This study builds on earlier work in the lab establishing roles for physical forces in chick gut morphogenesis. One critical aspect of gut formation that is largely driven by mechanical forces is the coiling of the loops of the intestine. This process occurs when the primitive gut tube grows faster than the attached dorsal mesentery, an elastic tissue that gets stretched and hence, exerts an isotropic force on the gut tube along its length. The tightness of the coiling of the gut is proportional to this force and hence, to the difference in the relaxed lengths of the gut tube and dorsal mesentery. Thus, the differential growth of the two tissues determines the looping pattern of the gut. A key question thus becomes, what establishes the different in growth rates of these tissues? In Aim 1, we investigate the role of the secreted protein BMP2 in establishing this differential growth. BMP2 is expressed in the developing gut. Blocking BMP2 function causes a decrease in looping, while the excessive BMP activity increases the number and curvature of the loops.
The first aim will quantify the effect of BMP activity on morphometric and biophysical parameters. Computational modeling will be used to identify the key biophysical determinants in this system. A second aspect of gut development, that is also dependent on physical forces, is the buckling of the intestinal lumen to generate villi. In this process, buckling forces are generated through confined growth of the epithelium at a time when expansion is constrained by the adjacent differentiating smooth muscle. In other segments of the gut (esophagus, colon, etc.) there are significant differences in the thickness and timing of smooth muscle differentiation. Experiments in Aim 2 determine the extent to which these differences in smooth muscle architecture and dynamics are responsible for the distinct epithelial morphology of the fore-and hind guts. Drugs will be employed to block smooth muscle differentiation to test their necessity. Morphometric and biophysical parameters will be measured and entered into computational models to test the degree to which epithelial morphology can be entirely explained on this basis.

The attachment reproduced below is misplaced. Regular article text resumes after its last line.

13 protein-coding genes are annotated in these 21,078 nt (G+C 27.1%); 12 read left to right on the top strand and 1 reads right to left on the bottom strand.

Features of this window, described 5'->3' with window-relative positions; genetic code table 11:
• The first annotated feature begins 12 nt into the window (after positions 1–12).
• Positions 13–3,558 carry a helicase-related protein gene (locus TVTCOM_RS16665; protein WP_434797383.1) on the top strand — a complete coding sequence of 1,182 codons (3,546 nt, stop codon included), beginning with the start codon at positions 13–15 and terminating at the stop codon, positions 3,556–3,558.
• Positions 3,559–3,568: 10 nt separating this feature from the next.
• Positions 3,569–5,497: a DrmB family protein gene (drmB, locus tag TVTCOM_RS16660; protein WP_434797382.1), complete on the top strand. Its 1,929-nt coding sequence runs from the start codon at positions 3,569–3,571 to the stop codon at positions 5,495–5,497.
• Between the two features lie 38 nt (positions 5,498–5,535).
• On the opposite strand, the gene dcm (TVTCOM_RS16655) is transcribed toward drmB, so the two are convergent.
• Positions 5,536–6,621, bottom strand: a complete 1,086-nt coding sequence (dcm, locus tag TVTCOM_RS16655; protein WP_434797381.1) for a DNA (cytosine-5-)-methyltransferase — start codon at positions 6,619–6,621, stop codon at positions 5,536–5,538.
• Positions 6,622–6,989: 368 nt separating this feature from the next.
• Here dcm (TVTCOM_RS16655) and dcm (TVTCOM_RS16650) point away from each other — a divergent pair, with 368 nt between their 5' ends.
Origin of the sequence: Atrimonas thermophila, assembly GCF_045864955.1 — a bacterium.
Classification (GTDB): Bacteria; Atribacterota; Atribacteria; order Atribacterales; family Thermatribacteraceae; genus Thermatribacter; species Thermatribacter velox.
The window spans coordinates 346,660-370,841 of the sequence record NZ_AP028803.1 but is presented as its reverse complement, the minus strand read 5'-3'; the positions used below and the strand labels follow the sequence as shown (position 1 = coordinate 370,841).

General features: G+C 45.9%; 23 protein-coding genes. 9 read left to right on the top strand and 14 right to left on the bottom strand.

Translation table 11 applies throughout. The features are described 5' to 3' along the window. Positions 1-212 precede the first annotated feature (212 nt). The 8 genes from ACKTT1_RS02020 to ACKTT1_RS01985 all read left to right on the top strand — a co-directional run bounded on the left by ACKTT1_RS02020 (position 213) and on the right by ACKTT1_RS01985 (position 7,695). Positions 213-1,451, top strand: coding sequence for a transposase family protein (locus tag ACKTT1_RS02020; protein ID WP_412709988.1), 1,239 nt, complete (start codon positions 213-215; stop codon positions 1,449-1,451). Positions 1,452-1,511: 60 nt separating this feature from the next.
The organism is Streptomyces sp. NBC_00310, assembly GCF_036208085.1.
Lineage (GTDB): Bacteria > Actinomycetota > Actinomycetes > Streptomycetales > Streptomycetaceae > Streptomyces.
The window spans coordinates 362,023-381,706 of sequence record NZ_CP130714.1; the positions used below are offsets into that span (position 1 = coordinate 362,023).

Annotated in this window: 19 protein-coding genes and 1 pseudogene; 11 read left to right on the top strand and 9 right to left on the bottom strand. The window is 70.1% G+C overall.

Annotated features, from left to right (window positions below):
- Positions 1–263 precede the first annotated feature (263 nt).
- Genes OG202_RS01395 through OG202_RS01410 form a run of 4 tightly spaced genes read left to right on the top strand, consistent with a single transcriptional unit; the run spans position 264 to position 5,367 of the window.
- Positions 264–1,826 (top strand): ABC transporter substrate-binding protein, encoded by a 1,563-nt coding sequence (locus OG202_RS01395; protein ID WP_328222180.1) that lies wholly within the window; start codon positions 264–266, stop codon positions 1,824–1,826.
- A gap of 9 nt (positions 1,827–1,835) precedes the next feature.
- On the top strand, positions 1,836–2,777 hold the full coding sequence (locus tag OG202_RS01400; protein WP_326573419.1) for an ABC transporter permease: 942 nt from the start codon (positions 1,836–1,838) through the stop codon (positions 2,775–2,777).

Defects in gut formation lead to serious birth defects. This study will shed light on how the digestive tract attains its proper shape and structure, allowing i to perform its key functions in absorbing nutrients.